News and Views
In death as in life, conservationist and Nobel Laureate Wangari Maathai was a phenomenon, a fact confirmed by the glowing tributes in her honour on Saturday.
She was the “champion”, a “national heroine”, “remarkable”, “true friend” and “a true trailblazer” in the words of the speakers at her state funeral that lasted just over an hour.
President Kibaki led the mourners that included top government officials, diplomats, heads of international organisations, religious and business leaders to the funeral.
Prof Maathai’s body was later cremated on Saturday.
The love and respect the 2004 Nobel Peace Prize winner commanded in life was replayed in the tributes with the select band of speakers calling on Kenyans to carry on with the work she started.
“The best way we can honour her is to carry on the great work she started especially in the fields of environmental conservation, social justice, human rights and democracy,” President Kibaki said in his tribute.
The same line was echoed by other speakers.
They included Prime Minister Raila Odinga and Vice-President Kalonzo Musyoka, Norwegian Ambassador to Kenya Per Ludvig Magnus who spoke on behalf of the diplomatic corps, former UN-Habitat executive director Anna Tibaijuka and Director-General, United Nations Office at Nairobi Sahle-Work Zewde.
Dr Tibaijuka also represented Tanzania President Jakaya Kikwete and Ms Zewde UN Secretary General Ban Ki-Moon.
The state funeral was held at Uhuru Park’s Freedom Corner, the very grounds Prof Maathai led mothers of political prisoners in a protest to demand the release of their sons.
It is also at the Freedom Corner that Prof Maathai had one of her bitterest battles with retired President Moi when she single-handedly fought off attempts to construct a 60-storey edifice by the Kenya times Media Trust (KTMT).
KTMT was associated with the former ruling party Kanu.
President Kibaki referred to Prof Maathai as a “national heroine” who did not shy away from speaking out on what was socially just and democratic.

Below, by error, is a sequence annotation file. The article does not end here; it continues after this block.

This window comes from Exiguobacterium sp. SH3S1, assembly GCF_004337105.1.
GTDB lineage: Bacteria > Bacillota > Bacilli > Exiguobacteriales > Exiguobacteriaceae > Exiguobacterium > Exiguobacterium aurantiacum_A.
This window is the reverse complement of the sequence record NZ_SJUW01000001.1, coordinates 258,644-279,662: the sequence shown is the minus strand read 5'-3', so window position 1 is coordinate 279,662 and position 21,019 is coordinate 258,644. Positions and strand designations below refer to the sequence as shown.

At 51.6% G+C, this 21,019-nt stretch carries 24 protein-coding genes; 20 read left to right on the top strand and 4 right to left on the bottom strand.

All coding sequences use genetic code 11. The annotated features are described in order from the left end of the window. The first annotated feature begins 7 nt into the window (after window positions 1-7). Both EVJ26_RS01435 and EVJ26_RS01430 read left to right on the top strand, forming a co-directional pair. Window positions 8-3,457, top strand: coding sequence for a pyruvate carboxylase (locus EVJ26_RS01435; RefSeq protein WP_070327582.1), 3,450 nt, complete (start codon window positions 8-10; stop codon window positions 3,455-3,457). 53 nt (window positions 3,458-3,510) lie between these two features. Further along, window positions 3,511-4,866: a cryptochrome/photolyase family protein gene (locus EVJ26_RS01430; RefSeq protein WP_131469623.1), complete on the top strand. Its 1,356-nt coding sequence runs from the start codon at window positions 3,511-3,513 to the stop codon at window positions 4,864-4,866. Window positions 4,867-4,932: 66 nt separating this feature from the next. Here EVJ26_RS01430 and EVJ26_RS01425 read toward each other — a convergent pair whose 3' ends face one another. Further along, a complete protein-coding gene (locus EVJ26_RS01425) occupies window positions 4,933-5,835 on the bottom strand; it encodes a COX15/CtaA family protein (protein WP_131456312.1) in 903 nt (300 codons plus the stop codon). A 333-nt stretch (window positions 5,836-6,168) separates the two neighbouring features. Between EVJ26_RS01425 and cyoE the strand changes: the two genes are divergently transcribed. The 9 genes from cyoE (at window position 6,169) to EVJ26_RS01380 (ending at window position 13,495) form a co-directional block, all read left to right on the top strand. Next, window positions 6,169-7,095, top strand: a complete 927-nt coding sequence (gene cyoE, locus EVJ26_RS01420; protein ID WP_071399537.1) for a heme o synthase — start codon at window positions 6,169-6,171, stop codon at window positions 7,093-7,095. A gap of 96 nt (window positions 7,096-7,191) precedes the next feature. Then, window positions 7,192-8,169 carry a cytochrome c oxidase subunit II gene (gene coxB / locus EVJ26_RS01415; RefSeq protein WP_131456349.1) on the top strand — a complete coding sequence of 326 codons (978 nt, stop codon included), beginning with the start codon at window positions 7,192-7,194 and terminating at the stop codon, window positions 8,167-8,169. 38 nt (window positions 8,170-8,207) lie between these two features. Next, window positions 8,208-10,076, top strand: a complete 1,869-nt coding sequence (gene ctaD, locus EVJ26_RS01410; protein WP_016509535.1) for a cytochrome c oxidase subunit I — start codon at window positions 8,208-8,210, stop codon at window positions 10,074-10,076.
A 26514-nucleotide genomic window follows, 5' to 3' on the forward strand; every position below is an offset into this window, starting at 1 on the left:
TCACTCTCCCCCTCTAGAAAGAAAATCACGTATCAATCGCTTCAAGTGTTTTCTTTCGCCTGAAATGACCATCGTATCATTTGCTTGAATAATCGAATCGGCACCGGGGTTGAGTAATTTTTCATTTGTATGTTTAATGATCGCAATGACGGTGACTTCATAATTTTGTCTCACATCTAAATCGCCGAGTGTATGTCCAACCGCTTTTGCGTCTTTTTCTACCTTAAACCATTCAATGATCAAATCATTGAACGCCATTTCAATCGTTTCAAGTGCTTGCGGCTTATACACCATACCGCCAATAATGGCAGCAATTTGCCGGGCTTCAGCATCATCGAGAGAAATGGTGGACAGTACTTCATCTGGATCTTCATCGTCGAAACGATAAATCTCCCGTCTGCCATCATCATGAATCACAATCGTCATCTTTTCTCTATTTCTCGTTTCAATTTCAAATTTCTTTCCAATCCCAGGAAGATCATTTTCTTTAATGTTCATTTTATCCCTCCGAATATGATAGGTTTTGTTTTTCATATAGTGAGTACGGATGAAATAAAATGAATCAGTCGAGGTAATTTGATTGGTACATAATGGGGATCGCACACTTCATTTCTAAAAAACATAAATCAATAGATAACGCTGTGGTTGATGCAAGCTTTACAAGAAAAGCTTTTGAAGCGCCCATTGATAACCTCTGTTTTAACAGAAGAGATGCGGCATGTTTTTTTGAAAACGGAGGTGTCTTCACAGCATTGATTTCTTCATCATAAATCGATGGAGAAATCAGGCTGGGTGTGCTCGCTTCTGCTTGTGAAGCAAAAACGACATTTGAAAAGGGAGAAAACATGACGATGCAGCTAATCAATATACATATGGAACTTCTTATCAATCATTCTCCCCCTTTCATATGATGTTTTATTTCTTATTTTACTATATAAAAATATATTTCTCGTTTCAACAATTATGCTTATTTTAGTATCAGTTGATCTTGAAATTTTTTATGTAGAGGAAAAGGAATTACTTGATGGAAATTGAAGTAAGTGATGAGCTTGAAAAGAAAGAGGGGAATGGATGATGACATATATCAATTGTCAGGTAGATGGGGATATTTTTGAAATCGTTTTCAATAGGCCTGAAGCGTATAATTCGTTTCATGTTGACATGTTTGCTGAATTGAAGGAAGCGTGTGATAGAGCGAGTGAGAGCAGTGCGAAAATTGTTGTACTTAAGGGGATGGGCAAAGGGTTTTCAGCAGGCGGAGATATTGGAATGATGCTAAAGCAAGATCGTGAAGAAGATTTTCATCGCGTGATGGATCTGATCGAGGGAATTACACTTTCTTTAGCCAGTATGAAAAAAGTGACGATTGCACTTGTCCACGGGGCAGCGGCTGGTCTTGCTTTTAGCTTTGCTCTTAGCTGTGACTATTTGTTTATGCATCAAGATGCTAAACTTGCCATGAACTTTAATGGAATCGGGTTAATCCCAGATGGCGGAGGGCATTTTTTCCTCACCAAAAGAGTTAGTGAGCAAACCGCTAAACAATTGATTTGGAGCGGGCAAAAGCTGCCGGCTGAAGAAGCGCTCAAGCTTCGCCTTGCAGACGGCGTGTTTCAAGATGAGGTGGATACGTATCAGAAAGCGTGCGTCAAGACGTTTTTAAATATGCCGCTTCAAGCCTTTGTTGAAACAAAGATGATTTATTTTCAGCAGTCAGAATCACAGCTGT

“We recall, with gratitude, her active participation in the agitation for political reforms in the country and her exemplary performance as a Member of Parliament for Tetu Constituency and as assistant minister in my government in the ministry of Environment, Natural resources and Wildlife,” the President said.
The President said Prof Maathai had served the nation selflessly, with great courage and tenacity. Through her concern for the plight of rural women, she initiated environmental conservation programmes that eventually set in motion the birth of the Green Belt Movement.
“Certainly, she has stood out as Kenya’s most outstanding champion of environmental sustainability and through her relentless efforts, present and future generations in our country and region will enjoy a much cleaner and safer environment,” the President said.
He also praised Prof Maathai’s determination to get education at a time when education for girls was elusive.
In his tribute, Mr Odinga said the country had lost a great leader. The Premier also recounted Prof Maathai’s battles with the Moi government over conservation, god governance and respect for human rights.
“Inside that coffin made of water hyacinth lies one of the greatest leaders and heroes of our country,” said Mr Odinga.
“The site we are standing on today is here mainly of because of her efforts. She single-handedly fought the construction of a 60-sotery building here,” Mr Odinga said. He recalled that the last function he held with Prof Maathai was the planting of trees at Mau forest.
“Maathai’s legacy goes beyond Kenya. We have lost a dedicated Kenyan patriot but she will continue to live in the hearts of Kenyans and her works will continue to inspire the whole world,” the PM observed.
Vice-President Musyoka who was the minister for Environment when Prof Maathai – then his assistant minister – won the Nobel Peace Prize said the best tribute to her was to reverse the trend of global warming and climate change.
“Our departed sister was a true trailblazer. Out of her global recognition, Africa is richer,” said Mr Musyoka.
Ms Zewde paid glowing tribute to Prof Maathai whom she said had furthered UN ideals of environmental conservation, democratic governance and respect for human rights.